Naturally a parent wants to shield his/her child from disappointment in life. So how do you give the right amount of discipline and love to ensure your child is healthy and balanced?
Not an easy equation. Have you ever seen a 10 year old having a two-year old tantrum? Not a pretty sight, and wouldn’t you say “whoa I’m glad that’s not my kid!”
But what really went wrong here? How did that tantrum get to this stage and what are the components of a healthy approach to disappointment?
Well that’s the million dollar question for every parent, so let’s look at some possible answers.
A child who throws a tantrum is really saying “I can’t deal with my deep frustration and disappointment.” But why can some kids deal with frustration, and others can’t?
Preparing Our Kids for Life
The truth is that it depends on so many factors and many of them are not in our control, but here are the ones that I have found:
Incremental coping skills: We as parents love our children right? And we want only the best for them. And here lies the crucial formula. Love means that we allow our children to have experiences that build a strong backbone. Because we love our children, sometimes we try to shield them from pain and discomfort. That can be a good thing in the right dosage. But sometimes the shield becomes the main dish instead of the spice. Too much shielding means that we aren’t preparing kids for life and its inevitable disappointments, and thus the 10 year old tantrum.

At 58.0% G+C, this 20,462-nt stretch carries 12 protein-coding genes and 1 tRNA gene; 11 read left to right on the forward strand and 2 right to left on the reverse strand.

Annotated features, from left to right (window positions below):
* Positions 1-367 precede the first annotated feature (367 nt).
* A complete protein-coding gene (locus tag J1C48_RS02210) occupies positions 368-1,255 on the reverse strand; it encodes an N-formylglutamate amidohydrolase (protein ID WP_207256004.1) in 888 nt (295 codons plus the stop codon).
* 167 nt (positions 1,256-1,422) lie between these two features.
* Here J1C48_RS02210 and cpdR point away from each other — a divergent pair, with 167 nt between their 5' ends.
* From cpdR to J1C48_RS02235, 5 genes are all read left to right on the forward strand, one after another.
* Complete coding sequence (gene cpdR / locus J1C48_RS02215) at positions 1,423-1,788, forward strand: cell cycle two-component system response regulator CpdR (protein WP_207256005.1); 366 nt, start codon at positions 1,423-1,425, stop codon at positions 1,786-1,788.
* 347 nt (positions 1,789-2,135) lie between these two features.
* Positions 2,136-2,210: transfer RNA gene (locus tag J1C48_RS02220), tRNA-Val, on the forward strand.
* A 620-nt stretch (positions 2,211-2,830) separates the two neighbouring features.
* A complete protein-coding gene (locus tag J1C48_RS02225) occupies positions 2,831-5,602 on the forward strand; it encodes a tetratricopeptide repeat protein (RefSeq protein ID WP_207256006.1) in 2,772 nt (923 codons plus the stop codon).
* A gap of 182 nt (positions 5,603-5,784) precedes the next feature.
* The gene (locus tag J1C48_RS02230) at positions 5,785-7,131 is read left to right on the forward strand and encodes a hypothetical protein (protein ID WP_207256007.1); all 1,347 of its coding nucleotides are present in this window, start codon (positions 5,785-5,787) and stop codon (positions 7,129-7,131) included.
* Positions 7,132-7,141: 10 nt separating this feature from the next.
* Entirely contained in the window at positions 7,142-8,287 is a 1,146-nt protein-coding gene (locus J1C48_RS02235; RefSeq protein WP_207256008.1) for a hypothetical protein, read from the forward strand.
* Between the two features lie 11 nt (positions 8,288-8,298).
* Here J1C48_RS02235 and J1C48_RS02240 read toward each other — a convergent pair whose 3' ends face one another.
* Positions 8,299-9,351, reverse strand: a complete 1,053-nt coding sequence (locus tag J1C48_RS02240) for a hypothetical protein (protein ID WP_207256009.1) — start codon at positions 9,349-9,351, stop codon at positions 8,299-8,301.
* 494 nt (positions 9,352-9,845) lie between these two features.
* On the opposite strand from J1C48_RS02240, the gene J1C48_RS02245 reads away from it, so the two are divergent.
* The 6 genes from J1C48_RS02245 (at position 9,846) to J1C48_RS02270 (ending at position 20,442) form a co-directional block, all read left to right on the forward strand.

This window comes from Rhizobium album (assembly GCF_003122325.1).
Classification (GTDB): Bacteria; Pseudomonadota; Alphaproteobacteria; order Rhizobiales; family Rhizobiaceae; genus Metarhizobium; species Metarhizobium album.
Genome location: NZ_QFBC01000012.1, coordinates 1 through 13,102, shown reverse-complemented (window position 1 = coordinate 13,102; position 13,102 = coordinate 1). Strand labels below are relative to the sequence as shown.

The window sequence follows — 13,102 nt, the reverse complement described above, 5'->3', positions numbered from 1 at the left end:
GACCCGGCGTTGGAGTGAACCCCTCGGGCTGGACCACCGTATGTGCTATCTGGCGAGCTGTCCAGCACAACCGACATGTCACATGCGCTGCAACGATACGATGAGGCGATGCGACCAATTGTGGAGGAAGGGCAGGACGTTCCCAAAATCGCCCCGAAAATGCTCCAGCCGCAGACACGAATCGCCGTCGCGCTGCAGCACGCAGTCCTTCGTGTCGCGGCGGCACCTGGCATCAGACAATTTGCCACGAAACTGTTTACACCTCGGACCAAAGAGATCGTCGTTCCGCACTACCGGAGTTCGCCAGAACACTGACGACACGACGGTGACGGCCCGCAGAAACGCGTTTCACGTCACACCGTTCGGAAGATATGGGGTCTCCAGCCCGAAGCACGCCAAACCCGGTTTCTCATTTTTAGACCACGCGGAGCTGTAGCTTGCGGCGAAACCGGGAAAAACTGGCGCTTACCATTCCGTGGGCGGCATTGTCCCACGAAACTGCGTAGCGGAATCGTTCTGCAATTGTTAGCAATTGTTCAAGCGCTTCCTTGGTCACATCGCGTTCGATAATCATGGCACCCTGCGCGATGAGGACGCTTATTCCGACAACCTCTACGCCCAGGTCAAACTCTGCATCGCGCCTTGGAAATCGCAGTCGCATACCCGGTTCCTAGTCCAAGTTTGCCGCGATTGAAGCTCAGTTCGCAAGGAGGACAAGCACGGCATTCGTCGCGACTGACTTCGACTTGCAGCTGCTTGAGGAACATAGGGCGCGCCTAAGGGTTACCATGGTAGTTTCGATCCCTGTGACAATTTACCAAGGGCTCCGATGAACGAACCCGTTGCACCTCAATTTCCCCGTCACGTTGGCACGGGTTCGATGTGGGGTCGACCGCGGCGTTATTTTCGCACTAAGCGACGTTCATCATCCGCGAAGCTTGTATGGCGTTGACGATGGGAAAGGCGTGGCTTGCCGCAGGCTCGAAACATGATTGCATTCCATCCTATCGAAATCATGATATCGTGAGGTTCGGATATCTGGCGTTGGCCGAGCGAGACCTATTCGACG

We are all advocates for our children and we should be; that’s our job.
Has your child ever asked you to write a note to excuse him from homework because he simply didn’t do it? Giving him the possibility to duck responsibility weakens the backbone and doesn’t make for great coping skills.
Of course there are very valid reasons for missing homework. There are events in life that are just more important than homework. And sometimes a kid can slave at homework for three hours and just not get to everything. These are not the cases that we are talking about.
What would your life look like if you had never experienced the consequences of your actions? How would you cope if you never had to do an unpleasant chore or save up for something you wanted?
When kids never experience the consequences that they have created, it is very difficult to cope with disappointment in life.
This doesn’t mean that we don’t love our children. We love them to pieces, but would you want your child to go out in a snow storm without a coat? Not allowing our children to experience disappointment, hard work and consequences is the equivalent of sending our children out into life without a coat, so to speak.
Help By Rehashing Events
So how do we love our kids? We love with lots of warmth, memorable experiences, and plain old good family time and compassionate discussions. We can be guides to help our kids review and discuss disappointing events and the resulting unpleasantness that came about. Here is where our compassion comes into play. We can share how difficult it was for us to learn certain lessons and how these lessons changed our perspectives.
And here is where we sometimes fail in our parenting journey. If we get pulled into a bad decision or are too angry to reach out, then we can inadvertently leave our kids without our support at crucial crossroads. This is a learning time for the parents and children. We have to get over our disappointment in our children’s actions in order to help them in their time of need.
Helping our kids to dissect events and helping them understand how things went wrong is where our love and support shine. Our kids will know that we will always help and support them even if we don’t agree with their choices and even if we don’t give them an easy out in a sticky situation.
When I look my child in the eyes and can be with him in his pain (not consumed by his pain) and at the same time not give him the easy way out, I have begun to mold the backbone of character.